Tuesday, October 3, 2023
2023 has seen significant rallies in US and European equity markets: the last two months have seen those markets change direction. What are the reasons for this and what are the implications for the Nigerian equity market? At the same time, and given the specific drivers of the Nigerian equity market, what are the prospects for it now that we are at the start of the fourth quarter?
Last week, the exchange rate at the Investors and Exporters Window (I&E Window) lost 0.99% to close at ₦755.27/US$1. In the parallel market, the Naira slipped by 1.29% to close at ₦1,008.00/US$1. Currently, the gap between the I&E Window and the parallel market stands at 33.46%. The gross foreign exchange (FX) reserves of the Central Bank of Nigeria (CBN) slipped by 0.10% to US$33.24bn.
Notwithstanding the current pressure on the Naira, we maintain that the reforms in the foreign currency market will lead to improvements in FX liquidity in the medium term.
BONDS & T-BILLS
In the secondary market for T-bills, performance was mixed as average yields slipped by 3bps to 7.94% pa. Average yields at the short and medium end of the yield curve declined by 61bps to 3.65%, and by 58bps to 6.55%, respectively, while average yield at the long end rose by 79bps to 10.49%.
At the secondary market for FGN bonds, average yield also dipped by 3bps to 14.44%; with average yield across the short and long-end of the curve declining by 15 and 3 basis points to 12.52% and 15.59%, respectively. However, at the mid-end of the curve, average yield rose by 6 basis points to 14.74%.
At the Primary Market Auction for Treasury Bills which was held last week, the CBN offered ₦177.12bn across the 91, 184, and 364-day maturities. The auction met high demand across the trio of instruments with total subscription reaching ₦786.79bn implying a bid to offer of 4.44x (versus 4.23x at the previous auction). High system liquidity which was further boosted by FAAC disbursement and bond coupon payments spurred the demand level. Total allotment of ₦177.12bn was made, while rates across the 91-day, 184-day and 364-day maturities declined to 4.99%, 6.55% and 11.37% respectively (versus 6.50%, 7.00% and 12.98% at the previous auction).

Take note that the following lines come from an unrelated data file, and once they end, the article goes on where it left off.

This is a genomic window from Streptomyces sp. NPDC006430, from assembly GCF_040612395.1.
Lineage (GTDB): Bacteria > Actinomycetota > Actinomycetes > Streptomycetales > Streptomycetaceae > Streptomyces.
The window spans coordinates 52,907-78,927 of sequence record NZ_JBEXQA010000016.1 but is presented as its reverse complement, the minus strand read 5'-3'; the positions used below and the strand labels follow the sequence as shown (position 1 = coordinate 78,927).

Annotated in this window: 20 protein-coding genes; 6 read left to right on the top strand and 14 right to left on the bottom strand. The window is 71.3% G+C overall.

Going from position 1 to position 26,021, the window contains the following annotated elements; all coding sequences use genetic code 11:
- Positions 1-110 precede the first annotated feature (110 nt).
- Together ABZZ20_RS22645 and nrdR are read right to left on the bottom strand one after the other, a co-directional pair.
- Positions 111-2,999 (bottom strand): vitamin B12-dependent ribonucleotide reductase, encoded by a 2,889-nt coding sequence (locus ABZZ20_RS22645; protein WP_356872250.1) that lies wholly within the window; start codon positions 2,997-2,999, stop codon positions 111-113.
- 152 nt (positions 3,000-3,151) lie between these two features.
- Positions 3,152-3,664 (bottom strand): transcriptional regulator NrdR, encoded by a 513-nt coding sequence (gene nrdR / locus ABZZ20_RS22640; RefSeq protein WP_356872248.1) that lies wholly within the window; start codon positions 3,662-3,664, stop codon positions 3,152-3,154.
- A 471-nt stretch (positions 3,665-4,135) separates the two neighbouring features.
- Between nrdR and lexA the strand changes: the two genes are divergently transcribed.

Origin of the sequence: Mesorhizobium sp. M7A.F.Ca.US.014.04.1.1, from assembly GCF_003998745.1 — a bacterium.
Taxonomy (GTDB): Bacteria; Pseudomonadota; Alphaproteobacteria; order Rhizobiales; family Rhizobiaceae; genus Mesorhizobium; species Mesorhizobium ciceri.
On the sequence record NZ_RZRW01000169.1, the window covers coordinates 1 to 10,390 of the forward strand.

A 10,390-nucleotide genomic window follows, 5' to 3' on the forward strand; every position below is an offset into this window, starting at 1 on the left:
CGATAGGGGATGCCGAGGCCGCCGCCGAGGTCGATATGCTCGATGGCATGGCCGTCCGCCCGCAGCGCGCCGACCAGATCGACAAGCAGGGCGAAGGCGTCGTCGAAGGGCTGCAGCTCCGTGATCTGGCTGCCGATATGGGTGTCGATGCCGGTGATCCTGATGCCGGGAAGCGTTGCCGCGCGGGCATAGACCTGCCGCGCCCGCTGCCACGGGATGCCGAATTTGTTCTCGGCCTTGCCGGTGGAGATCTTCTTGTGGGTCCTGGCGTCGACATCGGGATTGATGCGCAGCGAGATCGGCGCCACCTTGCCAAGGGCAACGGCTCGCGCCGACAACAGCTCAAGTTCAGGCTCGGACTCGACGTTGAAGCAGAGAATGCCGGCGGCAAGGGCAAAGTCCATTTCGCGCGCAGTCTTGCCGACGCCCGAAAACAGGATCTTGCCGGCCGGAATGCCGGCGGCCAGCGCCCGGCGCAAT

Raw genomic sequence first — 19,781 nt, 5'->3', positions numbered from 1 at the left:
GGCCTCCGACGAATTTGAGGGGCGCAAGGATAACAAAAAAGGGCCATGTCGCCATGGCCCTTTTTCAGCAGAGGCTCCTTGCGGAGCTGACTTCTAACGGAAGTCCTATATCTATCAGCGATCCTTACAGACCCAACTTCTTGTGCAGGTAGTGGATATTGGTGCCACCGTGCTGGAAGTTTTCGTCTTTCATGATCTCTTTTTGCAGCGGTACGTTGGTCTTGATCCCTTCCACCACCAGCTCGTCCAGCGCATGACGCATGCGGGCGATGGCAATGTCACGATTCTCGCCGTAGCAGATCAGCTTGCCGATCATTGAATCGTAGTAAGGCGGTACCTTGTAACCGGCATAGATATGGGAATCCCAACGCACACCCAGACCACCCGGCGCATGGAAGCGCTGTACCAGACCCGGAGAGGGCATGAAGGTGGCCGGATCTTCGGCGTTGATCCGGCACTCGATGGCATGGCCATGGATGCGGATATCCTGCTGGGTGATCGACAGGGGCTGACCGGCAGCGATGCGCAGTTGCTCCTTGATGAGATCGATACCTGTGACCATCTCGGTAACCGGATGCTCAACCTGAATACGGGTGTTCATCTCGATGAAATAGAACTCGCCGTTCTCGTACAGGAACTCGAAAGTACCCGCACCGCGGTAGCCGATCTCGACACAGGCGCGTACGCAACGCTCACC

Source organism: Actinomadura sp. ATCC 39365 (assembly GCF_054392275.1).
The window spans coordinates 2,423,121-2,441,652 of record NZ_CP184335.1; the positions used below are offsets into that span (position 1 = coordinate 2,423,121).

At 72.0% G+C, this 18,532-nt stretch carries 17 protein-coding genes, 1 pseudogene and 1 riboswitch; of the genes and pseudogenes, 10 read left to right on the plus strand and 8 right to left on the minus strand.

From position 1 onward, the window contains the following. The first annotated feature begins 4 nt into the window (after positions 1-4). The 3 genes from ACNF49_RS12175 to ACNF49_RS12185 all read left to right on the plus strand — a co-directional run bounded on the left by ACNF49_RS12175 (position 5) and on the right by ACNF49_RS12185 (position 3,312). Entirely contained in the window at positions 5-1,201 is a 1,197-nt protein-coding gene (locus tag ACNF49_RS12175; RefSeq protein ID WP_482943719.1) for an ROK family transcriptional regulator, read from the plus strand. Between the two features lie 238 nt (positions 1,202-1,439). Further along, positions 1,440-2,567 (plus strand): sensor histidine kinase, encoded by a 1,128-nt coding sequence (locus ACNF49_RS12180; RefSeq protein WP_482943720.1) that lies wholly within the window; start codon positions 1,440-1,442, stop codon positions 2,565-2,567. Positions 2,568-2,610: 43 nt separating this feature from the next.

In case you missed it: US Rate Rises And Nigerian Savers
As we mentioned last week, the bond issuance calendar for Q4 will guide our insight into the direction of rates for the rest of the year. In the short term we anticipate a potential stabilisation of interest rates hinged on our assumption that the borrowing calendar will be light. Like the rest of the market, we expect the newly appointed Governor of the CBN to express his own preferences for interest rate development, though his tenure has only begun, and it may take a while for these to become clear.
Last week, oil prices gained 2.19% to settle at US$95.31/bbl. Year-to-date, the price of Brent crude is up by 10.94% and it is trading at an average of US$81.97/bbl year-to-date which is 17.28% lower than the average of US$99.09/bbl in 2022.
Saudi and Russian production reductions are expected to continue supporting higher prices, but we think that gains towards the $100/bbl mark could prove transient as long as global economic worries persist.
We maintain our view that, for most of the year, prices are likely to remain above the US$75.00/bbl mark set in Nigeria’s government budget.
Last week, the NGX All-Share Index further declined by 1.40% to settle at 66,382.14 points. Its year-to-date return fell to 29.52%. Oando (-33.76%), BUA Cement (-11.08%), and Access Holdings (-8.70%) closed negative while Lafarge Africa (+4.72%), Nigerian Breweries (+3.42%), and Flour Mills of Nigeria (+3.16%) closed positive. Performances
across the NGX sub-indices were mostly negative as the NGX Banking (-4.17%) topped the list, followed by, NGX Industrial Goods (-3.04%), NGX-30 (-1.47%) and NGX Oil/Gas (-1.24%) indices closing red. On the other hand, the NGX Insurance (+2.77%) and NGX Consumer Goods (+1.59%) indices closed in the green.
Nigeria Weekly Update: All change in global markets
Major international stock markets have changed direction decisively over the past two months, with the US S&P 500 Index and the Nasdaq Composite Index both trending down. Whereas the S&P 500 Index rose by 19.5% in the seven months to the end of July, it has lost 6.6% since. And while the Nasdaq Composite Index rose by 37.1% in the seven months to the end of July, it has lost 7.9% since. In the Eurozone, the Euro Stoxx 50 Index has followed a similar pattern. Meanwhile the price of Brent crude, the price of which barely changed between 1 January and 31 July, has gained 11.40% over the past two months.
What is going on? For almost exactly one year (i.e., since the beginning-to-middle of October 2022) US markets have